When Bleach was released in 1989, few could've suspected it would be the album to define the entire decade of the '90s, imminent though it was. The debut album by Nirvana captured a time and place (turn-of-the-decade Seattle), in the form of energetic, propulsive rock'n'roll that seemed a culmination of the ten preceding years.
Nirvana were clearly operating under the influence of so much of angry, anti-establishment '80s American underground music; displaying confessed debts to Scratch Acid, Big Black, Butthole Surfers, Black Flag, The Wipers. Their real stroke of genius was to mix such all-out aggression with the high-wire dynamics and unabashed pop licks pitched by contemporary Bostonian bands The Pixies and The Breeders.
Playing a particularly charismatic kind of sludgy, down-tuned garage-rock, Nirvana quickly became the smiling face of the grunge movement, earning the accolades of elder statesman like Sonic Youth, Dinosaur Jr, and Mudhoney. Issued on Sub Pop when the fledgling label's resources were limited, Bleach became a slow grower, earning a reputation via word-of-mouth and the outfit's intense live shows.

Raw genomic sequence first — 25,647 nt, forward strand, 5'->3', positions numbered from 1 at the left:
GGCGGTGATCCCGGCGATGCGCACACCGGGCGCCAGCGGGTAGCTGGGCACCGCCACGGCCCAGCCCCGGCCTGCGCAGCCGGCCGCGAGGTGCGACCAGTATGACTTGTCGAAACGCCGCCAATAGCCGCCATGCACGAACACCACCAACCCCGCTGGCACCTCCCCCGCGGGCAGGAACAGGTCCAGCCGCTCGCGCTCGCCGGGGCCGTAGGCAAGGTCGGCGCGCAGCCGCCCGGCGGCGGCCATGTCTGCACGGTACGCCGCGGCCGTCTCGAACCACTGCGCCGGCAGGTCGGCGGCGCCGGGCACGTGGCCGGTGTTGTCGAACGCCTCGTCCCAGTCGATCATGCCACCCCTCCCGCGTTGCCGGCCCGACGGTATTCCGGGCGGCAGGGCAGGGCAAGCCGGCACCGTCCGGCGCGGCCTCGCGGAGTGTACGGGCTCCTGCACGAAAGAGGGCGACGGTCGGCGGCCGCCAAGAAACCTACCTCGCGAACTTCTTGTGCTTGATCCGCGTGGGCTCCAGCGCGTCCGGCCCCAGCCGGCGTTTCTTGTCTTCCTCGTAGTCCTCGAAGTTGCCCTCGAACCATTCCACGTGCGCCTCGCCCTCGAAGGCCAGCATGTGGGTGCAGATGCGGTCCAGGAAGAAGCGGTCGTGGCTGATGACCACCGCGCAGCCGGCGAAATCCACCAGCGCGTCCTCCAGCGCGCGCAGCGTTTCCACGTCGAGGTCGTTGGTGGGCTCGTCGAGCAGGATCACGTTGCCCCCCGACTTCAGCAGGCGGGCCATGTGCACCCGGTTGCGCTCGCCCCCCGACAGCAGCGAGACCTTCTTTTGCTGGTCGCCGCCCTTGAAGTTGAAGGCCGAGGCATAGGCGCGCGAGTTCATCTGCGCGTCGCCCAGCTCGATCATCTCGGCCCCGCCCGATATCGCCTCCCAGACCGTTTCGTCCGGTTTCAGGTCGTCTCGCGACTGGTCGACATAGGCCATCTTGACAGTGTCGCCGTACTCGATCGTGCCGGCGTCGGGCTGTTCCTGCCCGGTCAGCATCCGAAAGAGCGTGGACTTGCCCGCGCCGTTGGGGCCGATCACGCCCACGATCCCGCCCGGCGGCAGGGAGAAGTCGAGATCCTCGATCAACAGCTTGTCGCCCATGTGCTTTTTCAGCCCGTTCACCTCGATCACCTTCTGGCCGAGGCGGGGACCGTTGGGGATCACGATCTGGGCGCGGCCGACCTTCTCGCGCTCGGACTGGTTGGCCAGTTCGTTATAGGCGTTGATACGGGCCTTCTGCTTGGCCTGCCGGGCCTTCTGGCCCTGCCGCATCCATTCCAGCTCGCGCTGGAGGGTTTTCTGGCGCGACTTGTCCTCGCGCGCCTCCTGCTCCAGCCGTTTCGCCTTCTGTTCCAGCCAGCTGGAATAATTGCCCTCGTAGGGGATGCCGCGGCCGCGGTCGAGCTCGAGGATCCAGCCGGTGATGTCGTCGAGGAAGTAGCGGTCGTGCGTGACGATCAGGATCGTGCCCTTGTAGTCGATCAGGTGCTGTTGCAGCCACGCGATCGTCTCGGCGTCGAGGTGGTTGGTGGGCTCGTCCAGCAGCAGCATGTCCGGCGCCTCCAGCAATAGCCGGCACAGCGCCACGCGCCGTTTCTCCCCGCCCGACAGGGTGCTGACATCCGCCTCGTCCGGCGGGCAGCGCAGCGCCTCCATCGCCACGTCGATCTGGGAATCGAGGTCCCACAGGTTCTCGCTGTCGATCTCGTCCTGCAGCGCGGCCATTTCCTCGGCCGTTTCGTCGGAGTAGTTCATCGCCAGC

Yet, when Nirvana's second album, Nevermind, went multi-multi-multi-platinum upon its 1991 release, historical hindsight dealt Bleach an unfortunate fate. Now, their pre-major-label record was a minor footnote that, via the success of its successor, went retroactive platinum. It was seen as a kind of rough model, unfinished and unpolished, it having no value unto itself, only as a portent of greater things to come.
A Visionist's History
20 years later, and this perception couldn't be more off-the-mark. Bleach is, clearly, the better record; even if it isn't the record housing the Seattle trio's generation-defining single, "Smells Like Teen Spirit." Recorded for a scant $606.17 —a total that would barely match the catering budget on future music-videos— Bleach catches the nascent combo in a kind of unadulterated purity; there no commercial-rock sheen to their sludgy riffing.
Home to the generation-defining anthem "Negative Creep," Nirvana's nasty debut bleeds abhorrent attitude; its ragged, tortured tunes amount to a monument to the monumental angst of infamous frontman Kurt Cobain. The frontman's every sandpaper gasp, every strangulated yelp sounds alive and untamed, the hoarseness of his voice suggesting a lifetime spent screaming in frustration.
Of course, Cobain also had quite an ear for a tune; and cuts like "About a Girl" and "Sifting" display the 'pop' sensibility that would, eventually, take Nirvana from band-with-a-cult-following to band-who-became-globe-conquering. Subsequent Nirvana albums were more widely acclaimed, caused a bigger cultural impact, and were generally more accomplished, but the band's essence was at its most essential on their debut.